b) The Woman's Questionnaire was used to collect information from all women age 15-49. These women were asked questions on the following topics:
- Background characteristics (age, education, race, etc.)
- Pregnancy history
- Knowledge and use of contraceptive methods
- Antenatal and delivery care
- Breastfeeding and weaning practices
- Child health and immunisation
- Marriage and recent sexual activity
- Fertility preferences
- Violence against women
- Knowledge of HIV/AIDS
- Maternal mortality
- Husband's background and respondent's work
c) In every second household, all men and women aged 15 and above were eligible to be interviewed with the Adult Health Questionnaire. The respondents were asked questions on:
- Recent utilisation of health services,
- Family medical history,
- Clinical conditions,
- Dental health,
- Occupational health,
- Medications taken,
- Habits and lifestyles, Anthropometric measurements, and, Blood pressure and lung function test.
University of the Orange Free State
Centre for Health Systems Research and Development
All completed questionnaires for the SADHS were submitted to the provincial offices of King Finance (who were in partnership with the Centre for Health Systems Research at the University of the Free State), which then forwarded them to the MRC for data processing. The questionnaires were processed at the Medical Research Council offices in Cape Town.
The processing operation consisted of office editing, coding of open-ended questions, initial data entry and subsequent re-entry of all questionnaires to ensure correct data-capture, and finally editing inconsistencies found by the computer program. The SADHS data entry and editing programs were written using ISSA (Integrated System for Survey Analysis) by staff from Macro International. A small proportion of the questionnaires were returned to the field to complete missing information. Data processing commenced in mid-March 1998 and was completed in October 1998.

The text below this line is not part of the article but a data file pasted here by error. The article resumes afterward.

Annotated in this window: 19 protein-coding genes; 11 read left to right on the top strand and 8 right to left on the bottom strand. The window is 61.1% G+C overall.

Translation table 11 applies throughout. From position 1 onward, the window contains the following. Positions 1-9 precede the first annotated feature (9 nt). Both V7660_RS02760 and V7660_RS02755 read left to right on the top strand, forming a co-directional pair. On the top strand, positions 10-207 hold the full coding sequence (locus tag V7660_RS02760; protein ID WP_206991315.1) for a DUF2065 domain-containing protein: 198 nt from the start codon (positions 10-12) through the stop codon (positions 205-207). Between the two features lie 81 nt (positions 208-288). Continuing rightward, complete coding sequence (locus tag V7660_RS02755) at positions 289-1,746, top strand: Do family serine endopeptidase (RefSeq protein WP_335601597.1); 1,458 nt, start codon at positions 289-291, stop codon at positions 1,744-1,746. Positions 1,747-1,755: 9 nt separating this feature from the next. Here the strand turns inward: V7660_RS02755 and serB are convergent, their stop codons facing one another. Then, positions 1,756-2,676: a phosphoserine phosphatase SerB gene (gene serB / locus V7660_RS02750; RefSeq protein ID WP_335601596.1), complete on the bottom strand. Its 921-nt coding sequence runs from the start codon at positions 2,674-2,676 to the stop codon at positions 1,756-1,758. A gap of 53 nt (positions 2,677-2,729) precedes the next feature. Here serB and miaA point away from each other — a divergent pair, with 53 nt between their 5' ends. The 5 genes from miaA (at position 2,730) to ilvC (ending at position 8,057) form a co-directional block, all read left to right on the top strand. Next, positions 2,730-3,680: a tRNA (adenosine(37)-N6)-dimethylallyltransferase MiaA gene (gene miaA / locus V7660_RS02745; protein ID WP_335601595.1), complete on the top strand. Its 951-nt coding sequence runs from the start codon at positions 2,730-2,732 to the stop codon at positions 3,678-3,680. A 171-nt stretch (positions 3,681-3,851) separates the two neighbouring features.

Non-sampling errors are the results of mistakes made in implementing data collection and data processing, such as failure to locate and interview the correct household, misunderstanding of the questions on the part of either the interviewer or the respondent, and data entry errors. Although numerous efforts were made during the implementation of the SADHS to minimise this type of error, non-sampling errors are impossible to avoid and difficult to evaluate statistically.
Use of the dataset must be acknowledged using a citation which would include:
- the Identification of the Primary Investigator
- the title of the survey (including country, acronym and year of implementation)
- the survey reference number
- the source and date of download
Disclaimer and copyrights
The user of the data acknowledges that the original collector of the data, the authorized distributor of the data, and the relevant funding agency bear no responsibility for use of the data or for interpretations or inferences based upon such uses.